Namely, you spend lots of money to sign an artist, spend lots to record them, spend far more to promote them, and then once you’ve spent all this money and done all this work so that everybody has now heard of this pop star you’re pushing, you then reap your rewards in the form of millions of CD sales. But by now we had MP3’s. So what most people were now doing, come the early 2000’s, was hearing from the TV or radio about this band’s new album, but then instead of going to buy it at Wal-Mart, they were downloading it for free on Napster or somewhere else on the internet.
This is the phenomenon that caused the corporate music industry to collapse, and this is why they are so happy about streaming platforms that pay them something — billions, in fact — unlike the illegal ones of the Naughties. Their executives will talk about the Naughties as the Dark Ages of their industry, and they almost always make the unspoken assumption that this was also true for independent musicians.
That assumption, however, is wrong, from my own copious experience of making a good living touring all over the world throughout the Naughties, selling thousands of CDs every year as I had in the Nineties, but also developing a new and bigger following globally as a direct result of the increasing popularity of the internet and the free MP3. I gave away all my music online in MP3 form throughout the Naughties, yet I sold as many CDs as ever.
Why did I and many other people voluntarily give away all our music during this period? There are many different reasons for doing this, and they differ depending on who you ask. For me, it was about many things — getting the music out there to the widest possible potential audience, discovering new places to tour as a result, and other practical considerations, but most especially, giving away your music was now a new way to challenge the hegemonic dominance of the Big Three record labels and other hegemonic corporate entities such as the evil Clearchannel. We could do an end run. For us, the act of giving away the music was the promotion. For them, they already spent millions promoting the album, which is why people heard about it, so then they got it for free, rendering all that promotion useless.
For us, people were hearing our music who never would have heard it otherwise. For them, everyone knew their music through “conventional” means. For us, giving away our music was generally something we did ourselves, by uploading tracks to platforms that we had control over. By the early Naughties people had downloaded more than a million of my songs, just on one now-extinct platform alone. If I came out with a new CD that I didn’t upload myself to the internet, however, generally no one else would bother ripping it and uploading it themselves. People did this with pop stars on a daily basis, but with artists like me they didn’t bother — it was just a little bit too much trouble to go doing something that took some time, and that most fans of my music wouldn’t want to do in the first place. Paths of least resistance, once again.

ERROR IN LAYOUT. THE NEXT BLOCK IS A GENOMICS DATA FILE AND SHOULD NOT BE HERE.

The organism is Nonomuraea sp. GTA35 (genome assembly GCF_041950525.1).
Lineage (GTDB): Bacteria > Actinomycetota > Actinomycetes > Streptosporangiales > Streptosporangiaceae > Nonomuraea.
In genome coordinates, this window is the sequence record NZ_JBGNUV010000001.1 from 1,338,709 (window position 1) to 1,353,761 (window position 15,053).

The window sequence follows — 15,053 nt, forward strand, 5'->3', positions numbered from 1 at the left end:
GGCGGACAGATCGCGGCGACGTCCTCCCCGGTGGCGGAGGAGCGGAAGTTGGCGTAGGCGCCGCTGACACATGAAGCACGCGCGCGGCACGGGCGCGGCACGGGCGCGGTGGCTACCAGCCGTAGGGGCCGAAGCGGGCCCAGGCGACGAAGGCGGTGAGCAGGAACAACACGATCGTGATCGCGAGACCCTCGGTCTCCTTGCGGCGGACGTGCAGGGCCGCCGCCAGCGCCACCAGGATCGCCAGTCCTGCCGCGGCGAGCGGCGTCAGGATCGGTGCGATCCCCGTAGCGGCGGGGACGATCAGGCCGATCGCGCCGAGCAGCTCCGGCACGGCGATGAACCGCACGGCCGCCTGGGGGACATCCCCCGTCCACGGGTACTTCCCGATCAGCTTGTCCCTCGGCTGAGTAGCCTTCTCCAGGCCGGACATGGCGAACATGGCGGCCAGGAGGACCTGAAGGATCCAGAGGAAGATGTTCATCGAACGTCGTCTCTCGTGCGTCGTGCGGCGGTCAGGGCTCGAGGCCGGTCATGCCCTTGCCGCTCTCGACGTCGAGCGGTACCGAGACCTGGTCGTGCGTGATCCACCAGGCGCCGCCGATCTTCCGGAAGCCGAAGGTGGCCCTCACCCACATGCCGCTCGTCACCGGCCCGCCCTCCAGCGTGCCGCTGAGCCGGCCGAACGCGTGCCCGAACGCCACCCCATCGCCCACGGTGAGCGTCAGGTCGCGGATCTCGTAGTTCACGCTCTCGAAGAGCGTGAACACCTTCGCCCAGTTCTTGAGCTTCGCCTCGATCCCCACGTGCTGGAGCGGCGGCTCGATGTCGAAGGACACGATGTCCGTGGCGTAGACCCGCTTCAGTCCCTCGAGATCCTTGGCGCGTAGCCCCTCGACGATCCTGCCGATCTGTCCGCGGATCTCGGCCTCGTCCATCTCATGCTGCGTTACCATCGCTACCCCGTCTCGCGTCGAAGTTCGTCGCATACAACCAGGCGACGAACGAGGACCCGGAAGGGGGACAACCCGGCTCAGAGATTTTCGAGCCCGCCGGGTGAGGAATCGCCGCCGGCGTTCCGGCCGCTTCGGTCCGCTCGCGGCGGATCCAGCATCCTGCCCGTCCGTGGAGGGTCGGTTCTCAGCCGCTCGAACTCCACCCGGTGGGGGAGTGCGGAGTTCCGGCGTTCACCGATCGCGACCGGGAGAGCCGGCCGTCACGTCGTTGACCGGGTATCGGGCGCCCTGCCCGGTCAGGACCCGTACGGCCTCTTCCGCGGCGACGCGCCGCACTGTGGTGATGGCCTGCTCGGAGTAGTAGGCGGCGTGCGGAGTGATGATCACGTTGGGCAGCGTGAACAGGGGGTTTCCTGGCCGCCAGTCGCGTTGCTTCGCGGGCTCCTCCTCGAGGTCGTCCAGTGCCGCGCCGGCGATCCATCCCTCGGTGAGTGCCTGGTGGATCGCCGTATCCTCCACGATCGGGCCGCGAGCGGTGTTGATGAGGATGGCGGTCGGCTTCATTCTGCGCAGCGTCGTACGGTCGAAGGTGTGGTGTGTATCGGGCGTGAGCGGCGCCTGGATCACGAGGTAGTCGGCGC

Enter the 2010’s. This is the decade when everything changed for me and other independent artists in the most profoundly negative way. This is also the decade when things started looking up for the very shrunken but still surviving corporate music industry. What changed? In a nutshell, the record companies, at about one fifth the size they had been in the Nineties, made peace with streaming. Now it’s not just the indy artists, but the big record labels that are giving everything away. Well, not giving it away, but selling it for a fraction of a cent per song streamed. Which, of course, only works on a practical basis if you are getting hundreds of thousands or millions of streams per month on the full-spectrum dominant platform of Spotify — not tens of thousands or fewer, like me and the vast majority of working singer/songwriters on the planet. And with the new deals the industry is making with Spotify, the percentages for indy artists are set to get worse, as the percentages for the big record companies get better — as those with the most influence make the best deals with their new, vulture capitalist puppet-masters from Stockholm.